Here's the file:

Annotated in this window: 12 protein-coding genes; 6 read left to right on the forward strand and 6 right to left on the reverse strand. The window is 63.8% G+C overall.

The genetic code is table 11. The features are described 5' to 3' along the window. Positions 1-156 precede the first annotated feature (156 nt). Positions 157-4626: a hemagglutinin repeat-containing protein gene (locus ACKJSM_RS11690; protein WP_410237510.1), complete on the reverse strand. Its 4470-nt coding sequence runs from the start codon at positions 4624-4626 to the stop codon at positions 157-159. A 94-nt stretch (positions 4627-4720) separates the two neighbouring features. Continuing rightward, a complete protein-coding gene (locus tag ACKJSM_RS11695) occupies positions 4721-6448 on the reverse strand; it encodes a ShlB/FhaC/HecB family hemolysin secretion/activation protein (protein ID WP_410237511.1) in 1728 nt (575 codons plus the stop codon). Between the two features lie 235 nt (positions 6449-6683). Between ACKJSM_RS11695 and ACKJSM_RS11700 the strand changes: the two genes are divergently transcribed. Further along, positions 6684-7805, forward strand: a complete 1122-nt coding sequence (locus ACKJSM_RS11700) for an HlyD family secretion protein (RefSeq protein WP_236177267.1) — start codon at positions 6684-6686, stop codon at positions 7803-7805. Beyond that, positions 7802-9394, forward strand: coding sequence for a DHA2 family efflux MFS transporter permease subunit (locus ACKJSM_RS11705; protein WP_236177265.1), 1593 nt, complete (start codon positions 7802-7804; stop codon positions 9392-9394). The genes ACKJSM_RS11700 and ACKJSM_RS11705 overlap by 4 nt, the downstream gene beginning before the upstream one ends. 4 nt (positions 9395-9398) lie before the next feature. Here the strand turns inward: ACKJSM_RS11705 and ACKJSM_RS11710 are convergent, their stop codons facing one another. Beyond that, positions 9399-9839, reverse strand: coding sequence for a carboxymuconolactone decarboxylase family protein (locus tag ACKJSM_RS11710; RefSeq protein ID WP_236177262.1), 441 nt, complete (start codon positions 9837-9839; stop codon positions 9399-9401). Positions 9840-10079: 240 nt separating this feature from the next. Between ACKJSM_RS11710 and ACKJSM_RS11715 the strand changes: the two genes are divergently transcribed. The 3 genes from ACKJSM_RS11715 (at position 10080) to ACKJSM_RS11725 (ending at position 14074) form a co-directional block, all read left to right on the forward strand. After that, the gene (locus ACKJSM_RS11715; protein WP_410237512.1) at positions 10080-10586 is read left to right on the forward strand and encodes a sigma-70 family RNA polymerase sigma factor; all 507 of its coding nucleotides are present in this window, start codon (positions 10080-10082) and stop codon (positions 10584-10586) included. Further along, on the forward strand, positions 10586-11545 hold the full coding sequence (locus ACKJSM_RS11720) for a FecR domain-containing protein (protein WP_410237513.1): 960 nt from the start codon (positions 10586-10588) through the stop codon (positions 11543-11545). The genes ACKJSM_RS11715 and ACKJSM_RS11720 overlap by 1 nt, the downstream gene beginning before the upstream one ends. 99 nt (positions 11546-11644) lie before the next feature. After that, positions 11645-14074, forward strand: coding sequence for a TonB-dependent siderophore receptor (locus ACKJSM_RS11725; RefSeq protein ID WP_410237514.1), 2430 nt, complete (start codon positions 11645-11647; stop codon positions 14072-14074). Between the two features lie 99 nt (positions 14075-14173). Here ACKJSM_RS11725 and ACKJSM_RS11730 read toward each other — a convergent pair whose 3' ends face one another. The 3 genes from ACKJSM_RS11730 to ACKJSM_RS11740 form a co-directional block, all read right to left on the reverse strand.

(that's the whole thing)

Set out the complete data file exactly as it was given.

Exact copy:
Annotated in this window: 12 protein-coding genes; 6 read left to right on the forward strand and 6 right to left on the reverse strand. The window is 63.8% G+C overall.

The genetic code is table 11. The features are described 5' to 3' along the window. Positions 1-156 precede the first annotated feature (156 nt). Positions 157-4626: a hemagglutinin repeat-containing protein gene (locus ACKJSM_RS11690; protein WP_410237510.1), complete on the reverse strand. Its 4470-nt coding sequence runs from the start codon at positions 4624-4626 to the stop codon at positions 157-159. A 94-nt stretch (positions 4627-4720) separates the two neighbouring features. Continuing rightward, a complete protein-coding gene (locus tag ACKJSM_RS11695) occupies positions 4721-6448 on the reverse strand; it encodes a ShlB/FhaC/HecB family hemolysin secretion/activation protein (protein ID WP_410237511.1) in 1728 nt (575 codons plus the stop codon). Between the two features lie 235 nt (positions 6449-6683). Between ACKJSM_RS11695 and ACKJSM_RS11700 the strand changes: the two genes are divergently transcribed. Further along, positions 6684-7805, forward strand: a complete 1122-nt coding sequence (locus ACKJSM_RS11700) for an HlyD family secretion protein (RefSeq protein WP_236177267.1) — start codon at positions 6684-6686, stop codon at positions 7803-7805. Beyond that, positions 7802-9394, forward strand: coding sequence for a DHA2 family efflux MFS transporter permease subunit (locus ACKJSM_RS11705; protein WP_236177265.1), 1593 nt, complete (start codon positions 7802-7804; stop codon positions 9392-9394). The genes ACKJSM_RS11700 and ACKJSM_RS11705 overlap by 4 nt, the downstream gene beginning before the upstream one ends. 4 nt (positions 9395-9398) lie before the next feature. Here the strand turns inward: ACKJSM_RS11705 and ACKJSM_RS11710 are convergent, their stop codons facing one another. Beyond that, positions 9399-9839, reverse strand: coding sequence for a carboxymuconolactone decarboxylase family protein (locus tag ACKJSM_RS11710; RefSeq protein ID WP_236177262.1), 441 nt, complete (start codon positions 9837-9839; stop codon positions 9399-9401). Positions 9840-10079: 240 nt separating this feature from the next. Between ACKJSM_RS11710 and ACKJSM_RS11715 the strand changes: the two genes are divergently transcribed. The 3 genes from ACKJSM_RS11715 (at position 10080) to ACKJSM_RS11725 (ending at position 14074) form a co-directional block, all read left to right on the forward strand. After that, the gene (locus ACKJSM_RS11715; protein WP_410237512.1) at positions 10080-10586 is read left to right on the forward strand and encodes a sigma-70 family RNA polymerase sigma factor; all 507 of its coding nucleotides are present in this window, start codon (positions 10080-10082) and stop codon (positions 10584-10586) included. Further along, on the forward strand, positions 10586-11545 hold the full coding sequence (locus ACKJSM_RS11720) for a FecR domain-containing protein (protein WP_410237513.1): 960 nt from the start codon (positions 10586-10588) through the stop codon (positions 11543-11545). The genes ACKJSM_RS11715 and ACKJSM_RS11720 overlap by 1 nt, the downstream gene beginning before the upstream one ends. 99 nt (positions 11546-11644) lie before the next feature. After that, positions 11645-14074, forward strand: coding sequence for a TonB-dependent siderophore receptor (locus ACKJSM_RS11725; RefSeq protein ID WP_410237514.1), 2430 nt, complete (start codon positions 11645-11647; stop codon positions 14072-14074). Between the two features lie 99 nt (positions 14075-14173). Here ACKJSM_RS11725 and ACKJSM_RS11730 read toward each other — a convergent pair whose 3' ends face one another. The 3 genes from ACKJSM_RS11730 to ACKJSM_RS11740 form a co-directional block, all read right to left on the reverse strand.